Review - Sweeney Todd at Harrington's Pie and Mash Shop on Shaftesbury Avenue

Tooting Arts Club’s production of Sweeney Todd at Harrington’s Pie and Mash shop in Tooting was a show I was absolutely desperate to see last year. The idea of seeing this legendary show inside the oldest pie and mash shop in London seemed too good to be true. Unfortunately though, for several reasons, I missed it. I was absolutely gutted! Until earlier this year it was announced that thanks to the persuasion of none other than Stephen Sondheim himself, the production would be transferring to London’s West End for a limited period, and the interior of Harrington’s was going to be reproduced in its entirety too. I was not missing out again, so I took a deep breath, mentally added a 0 or two to my bank balance, and bought myself a ticket.

And thank god I did!
I honestly could not imagine Sweeney Todd being staged differently now. From the shadowy, candlelit corners where the beggar woman lurks, to the steep ominous steps that lead to Sweeney’s shop, and even the slightly cramped seating benches at which the audience sit, every single element is perfect.

Prior to seeing the show, I was interested to see how scenes not set within the pie shop would be staged. Subsequently I was impressed by the way in which places such as Joanna's room and Fogg's Asylum were established through the use of clever lighting changes which isolated certain areas of the room, candles to give the areas more atmosphere or warmth, and sound effects to give extra context. The production as a whole delineates the bleak, darkness of Victorian London and is a fabulous example of poor theatre done absolutely right.

As the demon barber, Jeremy Secomb oozes terrifying coldness. He stares down the audience with an unnerving, dead eyed glare which is enough to put even the most comfortable audience members on edge. No one is safe from the swing of Sweeney’s razors either. Secomb jumps on to tables, slides along benches and threatens the throats of several unsuspecting spectators, with terrifying unpredictability. One minute he’s crying, the next he’s laughing manically. He gives a truly incredible performance. While delivering a show stopping of rendition of Epiphany I was stuck by the power behind his voice, and the way in which he makes Sweeney a simultaneously sinister and sympathetic character. Meanwhile, Siobhan McCarthy brings the perfect amount of comedy to her portrayal of the sinister Mrs Lovett, and has a fabulous voice to boot. As a duo, Secomb and McCarthy are outstanding.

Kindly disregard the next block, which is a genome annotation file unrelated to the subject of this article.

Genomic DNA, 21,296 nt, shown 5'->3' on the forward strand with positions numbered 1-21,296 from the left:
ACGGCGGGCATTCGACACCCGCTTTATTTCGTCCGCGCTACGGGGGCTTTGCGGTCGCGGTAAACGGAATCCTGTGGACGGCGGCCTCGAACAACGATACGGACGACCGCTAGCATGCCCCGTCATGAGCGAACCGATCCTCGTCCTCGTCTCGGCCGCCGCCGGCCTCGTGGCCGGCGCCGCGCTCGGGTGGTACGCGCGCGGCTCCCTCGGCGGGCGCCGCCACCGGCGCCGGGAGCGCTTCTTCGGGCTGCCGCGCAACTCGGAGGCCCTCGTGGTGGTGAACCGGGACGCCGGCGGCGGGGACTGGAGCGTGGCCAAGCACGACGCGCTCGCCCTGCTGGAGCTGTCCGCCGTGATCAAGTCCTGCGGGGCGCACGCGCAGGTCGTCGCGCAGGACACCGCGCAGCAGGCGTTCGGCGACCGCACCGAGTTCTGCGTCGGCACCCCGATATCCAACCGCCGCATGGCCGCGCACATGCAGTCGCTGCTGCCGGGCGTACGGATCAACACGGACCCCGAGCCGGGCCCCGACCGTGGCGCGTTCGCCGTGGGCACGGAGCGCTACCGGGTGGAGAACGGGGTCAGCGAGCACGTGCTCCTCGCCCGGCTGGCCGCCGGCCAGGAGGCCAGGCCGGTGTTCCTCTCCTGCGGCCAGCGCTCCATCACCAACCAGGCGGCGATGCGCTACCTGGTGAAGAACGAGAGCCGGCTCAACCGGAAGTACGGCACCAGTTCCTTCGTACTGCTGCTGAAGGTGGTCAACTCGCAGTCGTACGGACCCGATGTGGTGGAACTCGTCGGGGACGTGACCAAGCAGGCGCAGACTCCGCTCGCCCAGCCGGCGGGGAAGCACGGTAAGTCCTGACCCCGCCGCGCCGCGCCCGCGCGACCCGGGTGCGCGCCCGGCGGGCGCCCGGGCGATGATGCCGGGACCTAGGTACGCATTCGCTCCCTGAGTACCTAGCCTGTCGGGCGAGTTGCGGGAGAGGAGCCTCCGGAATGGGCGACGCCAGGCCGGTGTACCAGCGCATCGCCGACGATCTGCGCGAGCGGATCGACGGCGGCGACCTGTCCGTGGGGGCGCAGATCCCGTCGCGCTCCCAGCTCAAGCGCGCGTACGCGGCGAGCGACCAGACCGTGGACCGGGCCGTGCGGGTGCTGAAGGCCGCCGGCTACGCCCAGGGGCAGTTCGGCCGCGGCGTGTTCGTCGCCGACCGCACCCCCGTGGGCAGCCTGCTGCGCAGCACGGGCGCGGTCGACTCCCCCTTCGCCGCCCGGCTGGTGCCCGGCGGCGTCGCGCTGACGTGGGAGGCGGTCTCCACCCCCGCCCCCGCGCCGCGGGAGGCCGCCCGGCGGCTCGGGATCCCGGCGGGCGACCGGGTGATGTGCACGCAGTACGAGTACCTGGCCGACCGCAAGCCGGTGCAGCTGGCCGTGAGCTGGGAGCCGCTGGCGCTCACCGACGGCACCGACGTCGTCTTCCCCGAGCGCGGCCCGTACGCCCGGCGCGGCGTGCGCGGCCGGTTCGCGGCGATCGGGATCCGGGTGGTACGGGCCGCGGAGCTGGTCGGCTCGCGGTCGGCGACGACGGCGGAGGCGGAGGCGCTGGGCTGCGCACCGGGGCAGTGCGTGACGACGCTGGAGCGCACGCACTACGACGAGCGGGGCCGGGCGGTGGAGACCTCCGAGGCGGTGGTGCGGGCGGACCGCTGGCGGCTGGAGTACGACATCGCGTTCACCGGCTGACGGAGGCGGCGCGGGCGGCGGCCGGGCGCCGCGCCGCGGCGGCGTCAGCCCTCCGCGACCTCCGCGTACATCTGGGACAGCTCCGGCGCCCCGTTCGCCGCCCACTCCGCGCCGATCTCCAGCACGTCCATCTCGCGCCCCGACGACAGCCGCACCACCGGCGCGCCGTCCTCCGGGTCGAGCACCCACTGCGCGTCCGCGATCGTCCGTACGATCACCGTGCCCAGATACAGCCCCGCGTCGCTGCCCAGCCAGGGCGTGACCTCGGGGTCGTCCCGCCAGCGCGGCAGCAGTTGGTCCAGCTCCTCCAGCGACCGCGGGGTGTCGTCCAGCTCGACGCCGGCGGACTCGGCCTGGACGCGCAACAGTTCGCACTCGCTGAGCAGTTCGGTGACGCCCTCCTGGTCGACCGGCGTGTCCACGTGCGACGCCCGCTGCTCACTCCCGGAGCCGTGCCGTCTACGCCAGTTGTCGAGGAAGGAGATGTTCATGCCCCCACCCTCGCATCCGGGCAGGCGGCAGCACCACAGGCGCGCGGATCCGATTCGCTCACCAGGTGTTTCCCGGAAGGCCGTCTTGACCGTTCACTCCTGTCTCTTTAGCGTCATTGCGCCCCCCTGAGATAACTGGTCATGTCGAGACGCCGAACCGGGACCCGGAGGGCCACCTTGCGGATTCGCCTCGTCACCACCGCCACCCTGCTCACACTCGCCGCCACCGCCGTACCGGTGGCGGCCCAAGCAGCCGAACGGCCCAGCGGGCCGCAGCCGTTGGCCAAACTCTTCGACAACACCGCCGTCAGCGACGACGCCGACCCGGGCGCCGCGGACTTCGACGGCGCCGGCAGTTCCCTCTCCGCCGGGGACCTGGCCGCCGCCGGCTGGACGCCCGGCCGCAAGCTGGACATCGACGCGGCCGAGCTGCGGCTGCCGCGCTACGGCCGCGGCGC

Nadim Naaman is effortlessly charismatic as Anthony, a sailor who saves the life of Sweeney Todd and then falls in love with Joanna Barker, a shut in but spirited young woman played perfectly by Zoe Doano. The pair’s duet Kiss Me was a hilarious tongue twister of a song, and a real act one highlight. 

I was honestly blown away by every single performance in this hugely memorable production. I loved Joseph Taylor as the endearing Toby, Kiara Jay wowed the audience with her versatility, playing both the Beggar Woman and Pirelli, while Ian Mowat was a hilariously oily Beadle Bamford and Duncan Smith a creepy Judge Turpin. And when not playing their individual characters, the actors became a multitude of ensemble members. It was amazing to see how Sweeney Todd, a musical often known for its large scale, could be performed by such as small company. The wall of sound created by just 8 actors and 3 musicians was incredible and a testimony to their talent.

I am so, so pleased that I had a chance to see this incredibly innovative production. It’s definitely an audience experience that will stay with me. Immersive theatre at its finest! 

Verdict - 4 1/2 stars

Twitter: @OddJazzShoes
Bloglovin: Talkstageytome